"From the moment I met Sonya Renee, I knew my life, my world, and the way I view myself and others around me would never be the same. The Body Is Not an Apology is essential reading for those of us who crave understanding and those who are already on the path to learning how beautiful and complex our bodies are. It will empower you with the tools to navigate a world that is often unkind to those of us who whether by choice or design don’t adhere to society’s standard of beauty. Her words will echo in your heart, soul, and body just as they have in mine."
—Tess Holliday, plus model, author, and founder of Eff Your Beauty Standards

"The Body Is Not an Apology is a gift, a blessing, a prayer, a reminder, a sacred text. In it, Taylor invites us to live in a world where different bodies are seen, affirmed, celebrated, and just. Taylor invites us to break up with shame, to deepen our literacy, and to liberate our practice of celebrating every body and never apologizing for this body that is mine and takes care of me so well. This book cracked me open in ways that I’m so grateful for. I know it will do the same for you."
—Alicia Garza, cocreator of the Black Lives Matter Global Network and Strategy + Partnerships Director, National Domestic Workers Alliance

"The Body Is Not an Apology is a radical, merciful, transformational book that will give you deep insights, inspiration, and concrete tools for launching the revolution right inside your own beloved body. Written from deep experience, with a force of catalytic energy and so much love."
—Eve Ensler, author of The Vagina Monologues and In the Body of the World

"In 2017, #thefirsttimeisawmyself was a trending hashtag and Netflix campaign. As a disabled woman, #thefirsttimeireadmyself may well have been this book. Thank you, Sonya. Bought two copies, one for me and one for my daughter."
—Rebecca Cokely, Senior Fellow for Disability Policy, Center for American Progress, disability rights activist, and mom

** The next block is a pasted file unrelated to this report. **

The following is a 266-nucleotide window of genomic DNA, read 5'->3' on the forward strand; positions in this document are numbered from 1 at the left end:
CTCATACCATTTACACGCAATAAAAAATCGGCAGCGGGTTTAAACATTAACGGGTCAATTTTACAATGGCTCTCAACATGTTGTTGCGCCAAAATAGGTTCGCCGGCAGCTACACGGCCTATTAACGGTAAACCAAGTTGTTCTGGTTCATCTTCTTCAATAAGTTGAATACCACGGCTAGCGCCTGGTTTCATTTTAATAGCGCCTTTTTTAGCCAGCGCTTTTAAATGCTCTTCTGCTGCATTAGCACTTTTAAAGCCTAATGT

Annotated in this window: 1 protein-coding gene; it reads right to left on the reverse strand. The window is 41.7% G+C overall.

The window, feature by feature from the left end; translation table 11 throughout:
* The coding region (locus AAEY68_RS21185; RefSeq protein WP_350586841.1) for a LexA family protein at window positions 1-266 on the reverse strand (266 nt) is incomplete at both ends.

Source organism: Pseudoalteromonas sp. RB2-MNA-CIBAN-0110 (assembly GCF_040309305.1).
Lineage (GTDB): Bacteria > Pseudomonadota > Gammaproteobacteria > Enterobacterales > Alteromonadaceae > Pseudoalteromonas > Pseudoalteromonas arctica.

"Sonya Renee Taylor is a treasure that this world simply does not deserve. The Body Is Not an Apology is the gift of radical love the world needs! We are all better off because of her presence, talent, compassion, and authentic work. Thank you, Sonya, for all that you do."
—Jes Baker, aka The Militant Baker, author of Things No One Will Tell Fat Girls

"In these times, when the search for answers to the mounting injustices in our world seems to confound us, Sonya Renee Taylor offers a simple but powerful place to begin: recovering our relationship with our own bodies. To build a world that works for everyone, we must first make the radical decision to love every facet of ourselves. Through lucid and courageous self-revelation, Taylor shows us how to realize the revolutionary potential of self-love. ’The body is not an apology’ is the mantra we should all embrace."
—Kimberl� Crenshaw, legal scholar and founder and Executive Director, African American Policy Forum


Click for more detail about Black Fatigue: How Racism Erodes the Mind, Body, and Spirit by Mary-Frances Winters Black Fatigue: How Racism Erodes the Mind, Body, and Spirit

by Mary-Frances Winters
Berrett-Koehler Publishers (Sep 15, 2020)
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This is the first book to define and explore Black fatigue, the intergenerational impact of systemic racism on the physical and psychological health of Black people—and explain why and how society needs to collectively do more to combat its pernicious effects.